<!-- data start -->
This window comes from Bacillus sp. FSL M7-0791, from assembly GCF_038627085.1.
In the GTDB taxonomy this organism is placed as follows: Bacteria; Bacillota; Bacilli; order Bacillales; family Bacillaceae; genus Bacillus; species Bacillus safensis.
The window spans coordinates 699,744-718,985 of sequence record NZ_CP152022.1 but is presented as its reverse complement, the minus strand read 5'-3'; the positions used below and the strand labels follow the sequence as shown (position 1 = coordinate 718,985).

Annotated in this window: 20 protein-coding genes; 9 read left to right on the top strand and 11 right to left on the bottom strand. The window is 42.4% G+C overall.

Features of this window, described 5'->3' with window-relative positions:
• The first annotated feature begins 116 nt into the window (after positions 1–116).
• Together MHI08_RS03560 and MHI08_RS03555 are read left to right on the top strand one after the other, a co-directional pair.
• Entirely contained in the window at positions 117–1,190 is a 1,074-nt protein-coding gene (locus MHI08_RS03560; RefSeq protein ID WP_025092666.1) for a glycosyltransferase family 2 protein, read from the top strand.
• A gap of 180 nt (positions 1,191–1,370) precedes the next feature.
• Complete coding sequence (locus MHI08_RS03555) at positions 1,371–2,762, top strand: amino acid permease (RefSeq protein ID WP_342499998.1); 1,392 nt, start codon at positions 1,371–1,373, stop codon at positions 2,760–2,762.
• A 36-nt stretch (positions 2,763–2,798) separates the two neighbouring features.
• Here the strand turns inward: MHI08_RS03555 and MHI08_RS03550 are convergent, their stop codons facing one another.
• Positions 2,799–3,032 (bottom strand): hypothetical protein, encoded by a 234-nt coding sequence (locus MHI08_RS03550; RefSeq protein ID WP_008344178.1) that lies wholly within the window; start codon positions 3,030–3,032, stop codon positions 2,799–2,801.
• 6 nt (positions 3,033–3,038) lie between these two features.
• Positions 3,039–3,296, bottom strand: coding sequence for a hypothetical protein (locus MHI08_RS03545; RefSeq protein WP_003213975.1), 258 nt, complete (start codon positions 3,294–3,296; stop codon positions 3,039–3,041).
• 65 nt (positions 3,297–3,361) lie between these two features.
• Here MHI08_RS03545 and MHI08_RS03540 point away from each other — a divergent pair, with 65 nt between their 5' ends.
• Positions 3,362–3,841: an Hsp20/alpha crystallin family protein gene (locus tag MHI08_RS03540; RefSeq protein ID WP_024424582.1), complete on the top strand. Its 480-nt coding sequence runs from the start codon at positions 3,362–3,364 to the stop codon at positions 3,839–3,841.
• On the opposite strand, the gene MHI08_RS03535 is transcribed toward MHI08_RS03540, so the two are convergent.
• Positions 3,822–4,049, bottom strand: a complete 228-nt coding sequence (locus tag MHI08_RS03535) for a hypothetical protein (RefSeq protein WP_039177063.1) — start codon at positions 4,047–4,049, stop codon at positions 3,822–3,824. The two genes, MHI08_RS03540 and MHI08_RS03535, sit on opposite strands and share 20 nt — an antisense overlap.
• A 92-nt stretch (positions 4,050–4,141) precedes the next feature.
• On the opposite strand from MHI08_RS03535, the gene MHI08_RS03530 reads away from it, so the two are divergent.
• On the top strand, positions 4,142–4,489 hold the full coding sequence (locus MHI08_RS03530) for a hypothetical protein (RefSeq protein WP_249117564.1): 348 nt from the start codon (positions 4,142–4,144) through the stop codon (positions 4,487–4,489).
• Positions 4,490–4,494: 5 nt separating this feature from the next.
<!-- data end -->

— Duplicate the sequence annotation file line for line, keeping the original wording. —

This window comes from Bacillus sp. FSL M7-0791, from assembly GCF_038627085.1.
In the GTDB taxonomy this organism is placed as follows: Bacteria; Bacillota; Bacilli; order Bacillales; family Bacillaceae; genus Bacillus; species Bacillus safensis.
The window spans coordinates 699,744-718,985 of sequence record NZ_CP152022.1 but is presented as its reverse complement, the minus strand read 5'-3'; the positions used below and the strand labels follow the sequence as shown (position 1 = coordinate 718,985).

Annotated in this window: 20 protein-coding genes; 9 read left to right on the top strand and 11 right to left on the bottom strand. The window is 42.4% G+C overall.

Features of this window, described 5'->3' with window-relative positions:
• The first annotated feature begins 116 nt into the window (after positions 1–116).
• Together MHI08_RS03560 and MHI08_RS03555 are read left to right on the top strand one after the other, a co-directional pair.
• Entirely contained in the window at positions 117–1,190 is a 1,074-nt protein-coding gene (locus MHI08_RS03560; RefSeq protein ID WP_025092666.1) for a glycosyltransferase family 2 protein, read from the top strand.
• A gap of 180 nt (positions 1,191–1,370) precedes the next feature.
• Complete coding sequence (locus MHI08_RS03555) at positions 1,371–2,762, top strand: amino acid permease (RefSeq protein ID WP_342499998.1); 1,392 nt, start codon at positions 1,371–1,373, stop codon at positions 2,760–2,762.
• A 36-nt stretch (positions 2,763–2,798) separates the two neighbouring features.
• Here the strand turns inward: MHI08_RS03555 and MHI08_RS03550 are convergent, their stop codons facing one another.
• Positions 2,799–3,032 (bottom strand): hypothetical protein, encoded by a 234-nt coding sequence (locus MHI08_RS03550; RefSeq protein ID WP_008344178.1) that lies wholly within the window; start codon positions 3,030–3,032, stop codon positions 2,799–2,801.
• 6 nt (positions 3,033–3,038) lie between these two features.
• Positions 3,039–3,296, bottom strand: coding sequence for a hypothetical protein (locus MHI08_RS03545; RefSeq protein WP_003213975.1), 258 nt, complete (start codon positions 3,294–3,296; stop codon positions 3,039–3,041).
• 65 nt (positions 3,297–3,361) lie between these two features.
• Here MHI08_RS03545 and MHI08_RS03540 point away from each other — a divergent pair, with 65 nt between their 5' ends.
• Positions 3,362–3,841: an Hsp20/alpha crystallin family protein gene (locus tag MHI08_RS03540; RefSeq protein ID WP_024424582.1), complete on the top strand. Its 480-nt coding sequence runs from the start codon at positions 3,362–3,364 to the stop codon at positions 3,839–3,841.
• On the opposite strand, the gene MHI08_RS03535 is transcribed toward MHI08_RS03540, so the two are convergent.
• Positions 3,822–4,049, bottom strand: a complete 228-nt coding sequence (locus tag MHI08_RS03535) for a hypothetical protein (RefSeq protein WP_039177063.1) — start codon at positions 4,047–4,049, stop codon at positions 3,822–3,824. The two genes, MHI08_RS03540 and MHI08_RS03535, sit on opposite strands and share 20 nt — an antisense overlap.
• A 92-nt stretch (positions 4,050–4,141) precedes the next feature.
• On the opposite strand from MHI08_RS03535, the gene MHI08_RS03530 reads away from it, so the two are divergent.
• On the top strand, positions 4,142–4,489 hold the full coding sequence (locus MHI08_RS03530) for a hypothetical protein (RefSeq protein WP_249117564.1): 348 nt from the start codon (positions 4,142–4,144) through the stop codon (positions 4,487–4,489).
• Positions 4,490–4,494: 5 nt separating this feature from the next.